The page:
Parts of B.C’s Interior are seeing increased drought conditions following three weeks of hot weather.
On Friday, the Ministry of Forests and Lands announced that very low spring rainfall, exacerbated by extreme heat in June and early July, is causing water scarcity and low flows.
Regions now facing drought and water-scarcity conditions include the Okanagan, Shuswap, Thompson-Nicola and Cariboo.
The province ranks drought levels on a 0 to 5 scale, with 5 being the worst.
Currently, the entire Okanagan is at Level 3, as are the Nicola, Kettle and Middle Fraser regions. Notably, the Salmon River watershed, which drains into Shuswap lake, is at Level 4.
On June 23, the Okanagan was listed at Level 1, while the Nicola and Salmon River watershed were at Level 2.
“In this area, significant, adverse impacts on fish are very likely, and maximum water conservation for all water users and licensees is being urged,” said the ministry.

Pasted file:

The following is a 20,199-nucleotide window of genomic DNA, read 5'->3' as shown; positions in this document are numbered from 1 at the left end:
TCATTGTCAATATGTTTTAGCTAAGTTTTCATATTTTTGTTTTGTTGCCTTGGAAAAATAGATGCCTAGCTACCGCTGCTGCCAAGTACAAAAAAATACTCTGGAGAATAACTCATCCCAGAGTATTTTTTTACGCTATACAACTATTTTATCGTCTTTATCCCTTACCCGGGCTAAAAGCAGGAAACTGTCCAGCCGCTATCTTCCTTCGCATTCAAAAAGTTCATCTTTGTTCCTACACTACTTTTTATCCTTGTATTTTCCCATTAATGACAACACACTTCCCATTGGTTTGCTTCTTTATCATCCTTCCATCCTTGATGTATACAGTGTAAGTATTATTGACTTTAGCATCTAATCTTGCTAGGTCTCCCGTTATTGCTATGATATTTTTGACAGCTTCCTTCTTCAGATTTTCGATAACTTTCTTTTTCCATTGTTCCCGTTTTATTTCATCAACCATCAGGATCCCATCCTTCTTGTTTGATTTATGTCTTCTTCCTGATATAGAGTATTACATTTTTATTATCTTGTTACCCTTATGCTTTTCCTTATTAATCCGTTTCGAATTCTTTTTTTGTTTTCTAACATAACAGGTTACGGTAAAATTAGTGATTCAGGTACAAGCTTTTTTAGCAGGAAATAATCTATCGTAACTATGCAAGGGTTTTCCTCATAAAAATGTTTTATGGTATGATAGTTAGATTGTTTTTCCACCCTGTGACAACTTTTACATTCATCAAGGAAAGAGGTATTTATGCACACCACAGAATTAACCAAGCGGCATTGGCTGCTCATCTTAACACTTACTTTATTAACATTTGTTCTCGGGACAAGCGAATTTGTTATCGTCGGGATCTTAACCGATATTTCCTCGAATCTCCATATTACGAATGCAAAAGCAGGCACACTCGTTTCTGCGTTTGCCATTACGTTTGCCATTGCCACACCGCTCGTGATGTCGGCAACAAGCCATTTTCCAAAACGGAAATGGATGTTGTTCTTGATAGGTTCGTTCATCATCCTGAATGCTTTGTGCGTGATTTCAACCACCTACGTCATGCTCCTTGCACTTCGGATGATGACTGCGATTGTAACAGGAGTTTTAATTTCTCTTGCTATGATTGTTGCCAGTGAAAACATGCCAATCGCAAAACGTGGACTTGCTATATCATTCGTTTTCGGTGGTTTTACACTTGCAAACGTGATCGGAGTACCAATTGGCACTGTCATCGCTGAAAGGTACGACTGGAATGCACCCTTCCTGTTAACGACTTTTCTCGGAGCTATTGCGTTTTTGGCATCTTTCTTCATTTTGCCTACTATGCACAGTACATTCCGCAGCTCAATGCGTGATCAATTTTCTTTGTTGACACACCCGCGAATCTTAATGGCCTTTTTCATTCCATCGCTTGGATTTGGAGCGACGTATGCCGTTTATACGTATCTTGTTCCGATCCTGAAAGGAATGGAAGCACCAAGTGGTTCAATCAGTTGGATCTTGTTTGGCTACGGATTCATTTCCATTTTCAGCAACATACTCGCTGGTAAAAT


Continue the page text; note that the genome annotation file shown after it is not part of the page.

“Many other areas in the Central and Southern Interior are under Drought Level 2 or Drought Level 1,” said the ministry.
“Conserving water resources is also important in these areas, to reduce the risk of adverse impacts to water users or the environment.”
Okanagan braces for severe drought
To help conserve water, the ministry says these tips can help:
- Limit outdoor watering
- Do not water during the heat of the day or when it is windy
- Consider planting drought-tolerant vegetation
- Take shorter showers
- Do not leave taps running
- Install water-efficient showerheads, taps and toilets
On the farm
- Implement an irrigation-scheduling program using real-time weather data
- Schedule irrigation to match crop needs and soil storage capacity
- Improve water system efficiencies and check for leaks
- Focus on high-value crops and livestock
- Reduce non-essential water use
- Recycle water used in industrial operations
- Use water-efficient methods and equipment
Increased concern for drought and wildfires in B.C. this summer and climate change is playing a role
“Water conservation is everyone’s responsibility,” said the ministry.
“Residential, agricultural and industrial water users in areas affected by drought should observe all water conservation bylaws, watering restrictions and advice from their local government, irrigation district or water utility.
For more about drought information in B.C., visit this website.
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